First, a disclaimer: I do not drink, although you might think I tipple if you ever saw me dancing with my cell phone. Second, a confession: I do occasionally partake of Gin and Tonic. Third, an explanation: The Gin and Tonic I’m referring to here is a line dance, not a libation.
I find this non-liquid form of Gin and Tonic surprisingly refreshing, both mentally and physically, especially during these shelter-in-place times. Additionally, it’s a fun way to ensure I can still zip my jeans after prolonged intimacy with my cookie jar.
While mastering individual dance steps can often be challenging, I don’t struggle with that a lot, even as a novice dancer. However, remembering the sequence of those steps is the other half of the equation. And that’s the part that nails me.
When I’m in a dance class with an instructor moving in front of me and calling out the steps, I can actually look like I know what I’m doing. But attempting a line dance on my own, in the privacy of my house, aided only by a cell phone video, is another story.
Granted, some desperate dancers in stay-at-home mode resort to partnering with their laptops or tablets. But that didn’t work for me.
To start with, I don’t own a tablet. And to end with, I think dancing while holding a laptop would be almost as awkward as running a race with my shoelaces tied together.
Using a smart phone for instruction means you never lose sight of your dance instructor when you have to change direction. That’s important since some dances, such as the Gin and Tonic, require facing different walls. If you have to turn your back on a stationary computer screen, well, you can’t see a darned thing the teacher is doing, and good luck with that.
One reason I like this particular line dance is a matter of contradictions. To be honest, I have never been a big fan of country music. Oh, I love Johnny Cash and Patsy Cline. Heck, I grew up listening to “Ring of Fire” and “I Fall to Pieces” on my transistor radio.
Yet if I had to choose which artists to take with me to a deserted island with no other music options available, Queen, Dylan, or Beethoven would most likely be my companions.
Had you told me a month ago that I’d be humming a tune called “Love Drunk” by an American country duo named LoCash Cowboys, I’d have said you were delusional. But that’s the beauty of entering a brave new world like line dancing during the time of coronavirus. You can surprise yourself by discovering you truly like something you never expected to enjoy.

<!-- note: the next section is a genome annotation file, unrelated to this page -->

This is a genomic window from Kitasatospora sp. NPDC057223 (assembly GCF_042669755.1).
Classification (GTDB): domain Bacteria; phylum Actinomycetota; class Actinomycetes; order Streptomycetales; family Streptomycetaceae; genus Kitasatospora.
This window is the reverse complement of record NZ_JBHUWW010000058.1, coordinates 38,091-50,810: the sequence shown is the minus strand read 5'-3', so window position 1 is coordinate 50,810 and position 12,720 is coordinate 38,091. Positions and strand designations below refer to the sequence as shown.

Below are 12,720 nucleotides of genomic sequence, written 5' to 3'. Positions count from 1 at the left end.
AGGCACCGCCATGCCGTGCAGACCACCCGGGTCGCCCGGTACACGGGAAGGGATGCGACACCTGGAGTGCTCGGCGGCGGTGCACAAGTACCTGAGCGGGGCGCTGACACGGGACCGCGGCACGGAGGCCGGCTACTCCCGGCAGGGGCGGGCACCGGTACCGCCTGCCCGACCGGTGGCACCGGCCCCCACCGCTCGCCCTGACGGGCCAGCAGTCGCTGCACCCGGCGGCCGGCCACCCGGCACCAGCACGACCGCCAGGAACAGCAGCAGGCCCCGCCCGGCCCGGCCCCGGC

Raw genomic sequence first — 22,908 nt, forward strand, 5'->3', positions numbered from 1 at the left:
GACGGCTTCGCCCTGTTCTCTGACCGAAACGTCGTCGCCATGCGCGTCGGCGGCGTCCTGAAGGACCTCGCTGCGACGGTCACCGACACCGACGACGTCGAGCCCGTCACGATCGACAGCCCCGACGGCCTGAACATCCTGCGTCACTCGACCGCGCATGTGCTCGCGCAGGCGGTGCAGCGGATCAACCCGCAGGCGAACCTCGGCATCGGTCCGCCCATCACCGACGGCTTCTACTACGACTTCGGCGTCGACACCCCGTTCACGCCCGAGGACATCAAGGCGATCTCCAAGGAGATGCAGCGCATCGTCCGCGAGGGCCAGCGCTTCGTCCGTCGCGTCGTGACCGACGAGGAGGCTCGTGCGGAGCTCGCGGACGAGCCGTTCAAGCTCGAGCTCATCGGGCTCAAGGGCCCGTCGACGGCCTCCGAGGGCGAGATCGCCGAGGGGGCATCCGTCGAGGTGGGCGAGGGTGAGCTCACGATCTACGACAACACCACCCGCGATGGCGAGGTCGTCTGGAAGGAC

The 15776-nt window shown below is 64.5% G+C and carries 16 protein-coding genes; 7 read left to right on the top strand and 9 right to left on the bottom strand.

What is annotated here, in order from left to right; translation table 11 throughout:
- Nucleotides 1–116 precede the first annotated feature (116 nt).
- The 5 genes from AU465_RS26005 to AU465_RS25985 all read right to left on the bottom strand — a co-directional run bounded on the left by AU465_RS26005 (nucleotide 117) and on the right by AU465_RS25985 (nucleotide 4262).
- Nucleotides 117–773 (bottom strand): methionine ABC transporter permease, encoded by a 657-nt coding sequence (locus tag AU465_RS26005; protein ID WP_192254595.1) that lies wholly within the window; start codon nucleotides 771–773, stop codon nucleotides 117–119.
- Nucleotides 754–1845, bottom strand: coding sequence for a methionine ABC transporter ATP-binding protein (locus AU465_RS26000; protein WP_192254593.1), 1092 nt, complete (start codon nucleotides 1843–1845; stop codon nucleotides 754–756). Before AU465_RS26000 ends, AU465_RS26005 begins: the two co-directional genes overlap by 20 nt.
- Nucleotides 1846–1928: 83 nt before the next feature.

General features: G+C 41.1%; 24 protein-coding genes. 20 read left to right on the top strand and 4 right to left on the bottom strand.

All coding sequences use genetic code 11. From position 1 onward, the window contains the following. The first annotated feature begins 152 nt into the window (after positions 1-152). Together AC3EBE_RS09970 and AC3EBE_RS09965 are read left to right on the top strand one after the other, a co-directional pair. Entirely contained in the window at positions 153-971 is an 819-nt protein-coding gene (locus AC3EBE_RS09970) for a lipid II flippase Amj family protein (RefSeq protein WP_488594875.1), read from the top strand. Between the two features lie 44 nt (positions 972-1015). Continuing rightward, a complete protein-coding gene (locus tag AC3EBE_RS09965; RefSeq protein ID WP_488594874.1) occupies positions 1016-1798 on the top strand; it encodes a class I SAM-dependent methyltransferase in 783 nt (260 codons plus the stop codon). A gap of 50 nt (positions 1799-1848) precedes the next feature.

Now back to Gin and Tonic. This line dance is simple enough for even a beginner like me to master. Every time I make it through each 32-count sequence facing four different walls without a misstep, I feel inordinately proud of myself. This dance includes moves with intriguing names such as Monterey Turn, Jazz Box, and Grapevine, which I happily discovered sound trickier to enact than they actually are.
Once perfected, they gave this rookie the confidence needed to feel at home on the line dance floor, even if it is currently her own living room floor.
While some line dances may vary slightly or majorly by instructor or region, every video or instructor of the Gin and Tonic I’ve watched looks similar. Even the music is typically the same, “Love Drunk,” though the dance pairs nicely with other tunes. Luke Bryon’s heart-tugging “I Don’t Want This Night to End” has become another of my I-can’t believe-I’m-a-country-convert favorites.
Rather than attempt to explain via the written word the various steps of this dance, I would suggest that anyone wanting to learn Gin and Tonic would benefit most by watching a video. Here is one I found helpful: www.youtube.com/watch?v=PdczBfC15yg. You can also Google for others.
Enough of them exist out in cyberspace to give you plenty of opportunity to conquer the moves on your own. You can even find YouTube videos of dancers from foreign lands, moving in sync with you as you hold your cell phone and sashay around your house along with LoCash or Luke.
And should you find keeping track of the step sequence daunting, you can always print a copy of the step sheet from www.silverspurrs.com/step-sheets/line-dances/item/655-gin-a-tonic.
Before embarking on this adventure, however, it’s a good idea to make sure your cell phone is fully charged. You may also want to pull down the shades or close the blinds.
That’s just to keep your neighbors from thinking you’ve been incarcerated too long with your cell phone and indulging in more Gin and Tonic than is good for your health. MSN